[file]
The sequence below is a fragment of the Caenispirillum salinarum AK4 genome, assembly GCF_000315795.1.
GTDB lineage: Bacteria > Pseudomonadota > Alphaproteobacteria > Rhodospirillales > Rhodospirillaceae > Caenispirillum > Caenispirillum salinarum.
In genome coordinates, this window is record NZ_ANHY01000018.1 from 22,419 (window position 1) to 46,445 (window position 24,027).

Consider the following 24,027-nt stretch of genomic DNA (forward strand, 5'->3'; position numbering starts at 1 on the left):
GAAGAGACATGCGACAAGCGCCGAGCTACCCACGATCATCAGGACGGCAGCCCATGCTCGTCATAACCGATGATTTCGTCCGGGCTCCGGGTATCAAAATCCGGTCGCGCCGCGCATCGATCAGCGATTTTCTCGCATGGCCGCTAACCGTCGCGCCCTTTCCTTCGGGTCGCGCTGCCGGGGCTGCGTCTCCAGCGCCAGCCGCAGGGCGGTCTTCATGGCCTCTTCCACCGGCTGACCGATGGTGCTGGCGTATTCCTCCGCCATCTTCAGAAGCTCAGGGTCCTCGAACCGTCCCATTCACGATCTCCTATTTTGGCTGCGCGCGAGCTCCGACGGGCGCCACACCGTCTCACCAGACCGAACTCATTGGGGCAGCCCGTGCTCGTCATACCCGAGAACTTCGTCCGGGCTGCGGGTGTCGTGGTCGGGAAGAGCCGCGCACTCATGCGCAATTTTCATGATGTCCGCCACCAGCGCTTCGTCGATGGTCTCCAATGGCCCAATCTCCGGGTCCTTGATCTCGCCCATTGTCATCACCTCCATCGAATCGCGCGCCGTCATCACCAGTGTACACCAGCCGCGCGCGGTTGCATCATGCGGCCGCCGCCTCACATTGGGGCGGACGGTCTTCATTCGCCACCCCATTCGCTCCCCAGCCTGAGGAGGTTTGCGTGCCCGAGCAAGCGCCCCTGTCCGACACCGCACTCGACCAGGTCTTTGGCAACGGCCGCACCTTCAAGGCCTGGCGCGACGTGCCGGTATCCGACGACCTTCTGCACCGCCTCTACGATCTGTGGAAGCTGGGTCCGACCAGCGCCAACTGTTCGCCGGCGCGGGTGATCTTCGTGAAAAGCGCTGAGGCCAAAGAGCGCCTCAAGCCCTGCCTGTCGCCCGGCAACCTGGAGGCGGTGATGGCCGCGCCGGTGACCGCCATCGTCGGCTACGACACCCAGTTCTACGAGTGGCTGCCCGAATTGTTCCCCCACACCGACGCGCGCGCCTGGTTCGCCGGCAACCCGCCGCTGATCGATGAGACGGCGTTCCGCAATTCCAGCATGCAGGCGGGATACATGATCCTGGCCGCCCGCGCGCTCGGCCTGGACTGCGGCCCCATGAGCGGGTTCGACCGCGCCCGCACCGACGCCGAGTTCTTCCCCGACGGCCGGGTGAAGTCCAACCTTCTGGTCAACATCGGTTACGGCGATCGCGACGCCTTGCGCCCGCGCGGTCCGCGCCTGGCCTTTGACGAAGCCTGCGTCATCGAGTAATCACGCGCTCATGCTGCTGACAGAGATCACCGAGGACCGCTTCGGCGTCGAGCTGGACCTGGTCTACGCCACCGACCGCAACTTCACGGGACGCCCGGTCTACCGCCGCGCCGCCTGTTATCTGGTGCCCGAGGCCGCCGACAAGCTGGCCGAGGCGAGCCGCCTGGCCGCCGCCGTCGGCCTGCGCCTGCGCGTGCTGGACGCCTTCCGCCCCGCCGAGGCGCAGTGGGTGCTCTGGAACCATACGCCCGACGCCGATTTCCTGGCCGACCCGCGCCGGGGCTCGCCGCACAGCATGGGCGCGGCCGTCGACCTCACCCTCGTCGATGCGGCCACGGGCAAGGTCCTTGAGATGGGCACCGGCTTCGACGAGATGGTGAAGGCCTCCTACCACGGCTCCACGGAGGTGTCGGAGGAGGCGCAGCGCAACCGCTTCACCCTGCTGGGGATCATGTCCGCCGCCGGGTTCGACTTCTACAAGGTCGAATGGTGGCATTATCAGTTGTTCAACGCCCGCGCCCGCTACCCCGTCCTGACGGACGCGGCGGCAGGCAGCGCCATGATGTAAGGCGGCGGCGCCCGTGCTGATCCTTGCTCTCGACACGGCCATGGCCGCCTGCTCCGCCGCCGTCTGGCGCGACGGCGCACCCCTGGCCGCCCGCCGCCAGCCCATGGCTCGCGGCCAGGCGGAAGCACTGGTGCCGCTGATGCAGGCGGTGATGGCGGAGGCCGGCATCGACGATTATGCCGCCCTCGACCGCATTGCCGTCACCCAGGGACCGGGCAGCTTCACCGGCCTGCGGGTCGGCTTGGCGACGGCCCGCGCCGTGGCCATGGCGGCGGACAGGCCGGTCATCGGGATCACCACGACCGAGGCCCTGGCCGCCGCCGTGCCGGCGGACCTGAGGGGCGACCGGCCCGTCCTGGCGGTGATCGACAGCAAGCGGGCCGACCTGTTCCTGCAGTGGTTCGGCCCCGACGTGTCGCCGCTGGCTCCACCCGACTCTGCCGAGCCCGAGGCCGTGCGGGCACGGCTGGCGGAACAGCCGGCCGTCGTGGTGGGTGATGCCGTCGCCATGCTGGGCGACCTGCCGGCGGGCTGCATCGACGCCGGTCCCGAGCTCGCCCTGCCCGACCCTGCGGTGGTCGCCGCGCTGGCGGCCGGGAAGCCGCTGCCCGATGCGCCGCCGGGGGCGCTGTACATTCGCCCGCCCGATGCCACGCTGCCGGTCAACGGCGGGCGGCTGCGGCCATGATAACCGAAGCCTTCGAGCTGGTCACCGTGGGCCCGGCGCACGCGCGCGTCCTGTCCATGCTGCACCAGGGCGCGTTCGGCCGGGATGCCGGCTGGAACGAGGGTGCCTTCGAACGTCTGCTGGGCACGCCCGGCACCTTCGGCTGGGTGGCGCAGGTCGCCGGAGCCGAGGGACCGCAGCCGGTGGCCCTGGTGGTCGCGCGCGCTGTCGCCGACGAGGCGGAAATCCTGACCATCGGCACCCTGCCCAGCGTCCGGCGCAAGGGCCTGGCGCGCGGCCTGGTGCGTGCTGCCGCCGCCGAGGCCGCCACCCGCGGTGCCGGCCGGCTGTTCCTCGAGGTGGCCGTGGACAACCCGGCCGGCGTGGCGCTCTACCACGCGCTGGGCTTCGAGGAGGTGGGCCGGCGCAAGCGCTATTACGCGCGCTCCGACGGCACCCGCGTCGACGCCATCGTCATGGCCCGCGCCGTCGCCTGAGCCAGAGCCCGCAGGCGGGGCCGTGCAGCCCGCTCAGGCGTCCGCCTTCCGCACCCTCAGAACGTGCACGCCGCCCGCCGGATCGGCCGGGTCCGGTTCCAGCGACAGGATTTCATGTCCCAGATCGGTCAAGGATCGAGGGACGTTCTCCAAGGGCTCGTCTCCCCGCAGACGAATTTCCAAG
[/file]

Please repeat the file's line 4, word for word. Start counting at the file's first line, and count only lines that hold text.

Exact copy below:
Consider the following 24,027-nt stretch of genomic DNA (forward strand, 5'->3'; position numbering starts at 1 on the left):